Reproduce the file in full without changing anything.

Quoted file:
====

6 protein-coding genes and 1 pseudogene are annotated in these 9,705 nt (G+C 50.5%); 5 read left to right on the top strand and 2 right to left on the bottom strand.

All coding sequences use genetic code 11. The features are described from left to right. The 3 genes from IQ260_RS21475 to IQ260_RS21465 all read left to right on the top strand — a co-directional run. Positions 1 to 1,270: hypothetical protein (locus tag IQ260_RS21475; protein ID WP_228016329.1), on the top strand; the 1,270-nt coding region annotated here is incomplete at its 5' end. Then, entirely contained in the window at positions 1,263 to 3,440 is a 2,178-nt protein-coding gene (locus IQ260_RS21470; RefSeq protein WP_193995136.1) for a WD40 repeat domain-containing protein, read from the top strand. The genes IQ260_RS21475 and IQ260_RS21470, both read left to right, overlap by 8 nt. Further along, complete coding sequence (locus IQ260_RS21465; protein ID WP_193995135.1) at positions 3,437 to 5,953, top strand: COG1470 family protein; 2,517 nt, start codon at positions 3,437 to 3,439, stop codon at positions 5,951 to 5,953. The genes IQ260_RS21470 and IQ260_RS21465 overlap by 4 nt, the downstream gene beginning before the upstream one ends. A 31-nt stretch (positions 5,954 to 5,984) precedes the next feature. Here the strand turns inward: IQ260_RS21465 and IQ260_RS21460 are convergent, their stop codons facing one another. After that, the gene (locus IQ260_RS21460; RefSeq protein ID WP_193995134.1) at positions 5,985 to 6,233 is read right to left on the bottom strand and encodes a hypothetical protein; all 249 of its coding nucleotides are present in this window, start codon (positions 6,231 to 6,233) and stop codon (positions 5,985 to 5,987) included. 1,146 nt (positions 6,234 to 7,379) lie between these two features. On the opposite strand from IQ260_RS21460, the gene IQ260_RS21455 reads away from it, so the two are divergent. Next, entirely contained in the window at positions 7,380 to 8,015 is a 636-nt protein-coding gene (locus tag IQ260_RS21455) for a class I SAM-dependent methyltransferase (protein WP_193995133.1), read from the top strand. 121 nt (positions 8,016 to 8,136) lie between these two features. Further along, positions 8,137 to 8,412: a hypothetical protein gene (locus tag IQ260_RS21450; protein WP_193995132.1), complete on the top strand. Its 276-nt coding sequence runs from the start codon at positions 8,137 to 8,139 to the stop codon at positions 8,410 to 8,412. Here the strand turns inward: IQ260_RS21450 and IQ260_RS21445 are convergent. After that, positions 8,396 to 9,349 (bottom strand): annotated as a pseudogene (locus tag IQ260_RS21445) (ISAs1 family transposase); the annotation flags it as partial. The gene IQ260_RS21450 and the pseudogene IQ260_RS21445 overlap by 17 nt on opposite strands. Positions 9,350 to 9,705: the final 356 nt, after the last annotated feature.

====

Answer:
6 protein-coding genes and 1 pseudogene are annotated in these 9,705 nt (G+C 50.5%); 5 read left to right on the top strand and 2 right to left on the bottom strand.

All coding sequences use genetic code 11. The features are described from left to right. The 3 genes from IQ260_RS21475 to IQ260_RS21465 all read left to right on the top strand — a co-directional run. Positions 1 to 1,270: hypothetical protein (locus tag IQ260_RS21475; protein ID WP_228016329.1), on the top strand; the 1,270-nt coding region annotated here is incomplete at its 5' end. Then, entirely contained in the window at positions 1,263 to 3,440 is a 2,178-nt protein-coding gene (locus IQ260_RS21470; RefSeq protein WP_193995136.1) for a WD40 repeat domain-containing protein, read from the top strand. The genes IQ260_RS21475 and IQ260_RS21470, both read left to right, overlap by 8 nt. Further along, complete coding sequence (locus IQ260_RS21465; protein ID WP_193995135.1) at positions 3,437 to 5,953, top strand: COG1470 family protein; 2,517 nt, start codon at positions 3,437 to 3,439, stop codon at positions 5,951 to 5,953. The genes IQ260_RS21470 and IQ260_RS21465 overlap by 4 nt, the downstream gene beginning before the upstream one ends. A 31-nt stretch (positions 5,954 to 5,984) precedes the next feature. Here the strand turns inward: IQ260_RS21465 and IQ260_RS21460 are convergent, their stop codons facing one another. After that, the gene (locus IQ260_RS21460; RefSeq protein ID WP_193995134.1) at positions 5,985 to 6,233 is read right to left on the bottom strand and encodes a hypothetical protein; all 249 of its coding nucleotides are present in this window, start codon (positions 6,231 to 6,233) and stop codon (positions 5,985 to 5,987) included. 1,146 nt (positions 6,234 to 7,379) lie between these two features. On the opposite strand from IQ260_RS21460, the gene IQ260_RS21455 reads away from it, so the two are divergent. Next, entirely contained in the window at positions 7,380 to 8,015 is a 636-nt protein-coding gene (locus tag IQ260_RS21455) for a class I SAM-dependent methyltransferase (protein WP_193995133.1), read from the top strand. 121 nt (positions 8,016 to 8,136) lie between these two features. Further along, positions 8,137 to 8,412: a hypothetical protein gene (locus tag IQ260_RS21450; protein WP_193995132.1), complete on the top strand. Its 276-nt coding sequence runs from the start codon at positions 8,137 to 8,139 to the stop codon at positions 8,410 to 8,412. Here the strand turns inward: IQ260_RS21450 and IQ260_RS21445 are convergent. After that, positions 8,396 to 9,349 (bottom strand): annotated as a pseudogene (locus tag IQ260_RS21445) (ISAs1 family transposase); the annotation flags it as partial. The gene IQ260_RS21450 and the pseudogene IQ260_RS21445 overlap by 17 nt on opposite strands. Positions 9,350 to 9,705: the final 356 nt, after the last annotated feature.